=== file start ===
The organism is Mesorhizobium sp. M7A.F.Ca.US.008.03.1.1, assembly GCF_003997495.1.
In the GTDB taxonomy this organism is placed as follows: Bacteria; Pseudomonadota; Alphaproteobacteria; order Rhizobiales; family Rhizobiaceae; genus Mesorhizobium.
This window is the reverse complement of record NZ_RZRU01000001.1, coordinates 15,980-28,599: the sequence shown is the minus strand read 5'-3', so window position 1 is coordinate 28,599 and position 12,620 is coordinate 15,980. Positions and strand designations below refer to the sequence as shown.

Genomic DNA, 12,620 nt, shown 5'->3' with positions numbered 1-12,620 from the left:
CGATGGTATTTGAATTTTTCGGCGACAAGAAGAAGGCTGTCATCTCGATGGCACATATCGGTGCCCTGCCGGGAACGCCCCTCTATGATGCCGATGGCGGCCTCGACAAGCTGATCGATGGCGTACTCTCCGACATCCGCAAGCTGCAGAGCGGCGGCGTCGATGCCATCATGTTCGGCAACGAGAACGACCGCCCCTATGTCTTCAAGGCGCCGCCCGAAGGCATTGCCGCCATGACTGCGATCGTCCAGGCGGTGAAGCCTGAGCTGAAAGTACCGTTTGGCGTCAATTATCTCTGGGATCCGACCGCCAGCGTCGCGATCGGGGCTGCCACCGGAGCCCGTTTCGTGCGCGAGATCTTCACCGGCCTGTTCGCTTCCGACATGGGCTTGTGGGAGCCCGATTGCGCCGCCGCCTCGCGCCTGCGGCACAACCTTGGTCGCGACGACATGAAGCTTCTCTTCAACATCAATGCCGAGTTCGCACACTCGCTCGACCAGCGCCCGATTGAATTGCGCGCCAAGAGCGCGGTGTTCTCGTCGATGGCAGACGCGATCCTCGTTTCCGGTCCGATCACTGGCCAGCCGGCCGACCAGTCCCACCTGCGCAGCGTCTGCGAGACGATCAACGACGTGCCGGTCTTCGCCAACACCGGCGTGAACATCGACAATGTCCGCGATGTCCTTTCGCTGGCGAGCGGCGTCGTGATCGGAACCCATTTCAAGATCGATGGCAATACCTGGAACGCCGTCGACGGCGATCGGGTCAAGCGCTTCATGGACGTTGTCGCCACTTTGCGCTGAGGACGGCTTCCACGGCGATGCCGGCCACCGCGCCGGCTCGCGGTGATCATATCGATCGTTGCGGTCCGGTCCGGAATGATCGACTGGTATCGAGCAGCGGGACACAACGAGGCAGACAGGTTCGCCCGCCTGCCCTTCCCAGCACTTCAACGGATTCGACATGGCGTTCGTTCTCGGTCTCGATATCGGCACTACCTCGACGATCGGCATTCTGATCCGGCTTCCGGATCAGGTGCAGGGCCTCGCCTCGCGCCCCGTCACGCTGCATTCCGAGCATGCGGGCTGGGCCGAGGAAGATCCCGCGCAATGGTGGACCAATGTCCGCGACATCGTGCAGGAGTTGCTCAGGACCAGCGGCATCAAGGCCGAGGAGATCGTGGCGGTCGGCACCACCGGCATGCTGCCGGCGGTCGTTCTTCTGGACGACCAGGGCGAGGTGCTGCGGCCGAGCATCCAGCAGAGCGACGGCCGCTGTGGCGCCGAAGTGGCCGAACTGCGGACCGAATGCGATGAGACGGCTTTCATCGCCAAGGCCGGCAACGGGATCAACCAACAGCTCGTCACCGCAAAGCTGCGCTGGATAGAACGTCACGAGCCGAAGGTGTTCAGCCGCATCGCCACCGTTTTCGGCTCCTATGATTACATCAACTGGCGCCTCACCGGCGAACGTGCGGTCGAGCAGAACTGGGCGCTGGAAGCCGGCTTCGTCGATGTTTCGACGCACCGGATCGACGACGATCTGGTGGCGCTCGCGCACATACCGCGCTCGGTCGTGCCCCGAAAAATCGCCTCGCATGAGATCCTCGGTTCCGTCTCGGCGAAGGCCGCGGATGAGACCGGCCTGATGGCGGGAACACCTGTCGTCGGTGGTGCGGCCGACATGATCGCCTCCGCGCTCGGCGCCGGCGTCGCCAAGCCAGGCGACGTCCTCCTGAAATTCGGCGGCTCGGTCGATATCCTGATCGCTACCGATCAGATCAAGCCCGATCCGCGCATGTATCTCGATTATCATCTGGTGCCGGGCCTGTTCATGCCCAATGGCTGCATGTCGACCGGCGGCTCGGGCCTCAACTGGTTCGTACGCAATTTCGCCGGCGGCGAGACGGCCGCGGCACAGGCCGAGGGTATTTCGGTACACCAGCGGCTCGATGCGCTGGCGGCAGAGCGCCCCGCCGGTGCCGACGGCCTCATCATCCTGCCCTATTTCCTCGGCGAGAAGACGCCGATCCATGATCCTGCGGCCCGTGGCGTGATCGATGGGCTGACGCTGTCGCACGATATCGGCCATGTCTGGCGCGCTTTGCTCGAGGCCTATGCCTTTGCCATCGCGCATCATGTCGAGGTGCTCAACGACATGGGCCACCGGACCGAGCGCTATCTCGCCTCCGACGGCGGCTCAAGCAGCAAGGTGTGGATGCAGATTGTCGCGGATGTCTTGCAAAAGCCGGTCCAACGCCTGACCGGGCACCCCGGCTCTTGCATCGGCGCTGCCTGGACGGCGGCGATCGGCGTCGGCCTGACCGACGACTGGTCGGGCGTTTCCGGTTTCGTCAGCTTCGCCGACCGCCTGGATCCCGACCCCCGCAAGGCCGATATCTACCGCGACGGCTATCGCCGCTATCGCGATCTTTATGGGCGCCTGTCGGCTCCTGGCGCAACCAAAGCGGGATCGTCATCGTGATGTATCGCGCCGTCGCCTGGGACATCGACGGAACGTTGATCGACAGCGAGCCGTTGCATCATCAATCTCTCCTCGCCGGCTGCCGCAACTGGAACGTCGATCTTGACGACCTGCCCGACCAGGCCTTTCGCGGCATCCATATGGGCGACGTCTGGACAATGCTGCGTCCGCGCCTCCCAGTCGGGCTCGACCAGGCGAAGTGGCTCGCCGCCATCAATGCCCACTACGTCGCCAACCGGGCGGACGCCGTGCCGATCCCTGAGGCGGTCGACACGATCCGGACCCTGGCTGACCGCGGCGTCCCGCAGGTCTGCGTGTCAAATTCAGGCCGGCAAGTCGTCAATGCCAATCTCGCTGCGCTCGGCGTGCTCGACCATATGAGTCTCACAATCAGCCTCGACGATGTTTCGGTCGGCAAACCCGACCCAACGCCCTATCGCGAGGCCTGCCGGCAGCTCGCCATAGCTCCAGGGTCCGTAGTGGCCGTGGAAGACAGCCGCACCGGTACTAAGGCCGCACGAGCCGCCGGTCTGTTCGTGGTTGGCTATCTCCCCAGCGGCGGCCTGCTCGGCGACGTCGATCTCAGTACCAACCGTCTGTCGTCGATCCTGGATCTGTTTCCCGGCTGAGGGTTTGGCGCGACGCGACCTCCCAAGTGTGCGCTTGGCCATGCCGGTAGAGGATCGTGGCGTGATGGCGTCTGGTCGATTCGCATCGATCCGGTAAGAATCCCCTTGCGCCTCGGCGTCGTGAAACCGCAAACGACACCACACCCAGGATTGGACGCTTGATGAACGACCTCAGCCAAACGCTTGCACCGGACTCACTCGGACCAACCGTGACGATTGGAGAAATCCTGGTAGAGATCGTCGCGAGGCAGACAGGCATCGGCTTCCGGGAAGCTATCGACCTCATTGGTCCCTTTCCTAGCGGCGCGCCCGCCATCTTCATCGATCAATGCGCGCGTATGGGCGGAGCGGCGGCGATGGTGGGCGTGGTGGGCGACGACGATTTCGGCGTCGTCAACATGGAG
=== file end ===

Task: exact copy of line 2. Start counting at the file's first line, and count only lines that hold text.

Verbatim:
In the GTDB taxonomy this organism is placed as follows: Bacteria; Pseudomonadota; Alphaproteobacteria; order Rhizobiales; family Rhizobiaceae; genus Mesorhizobium.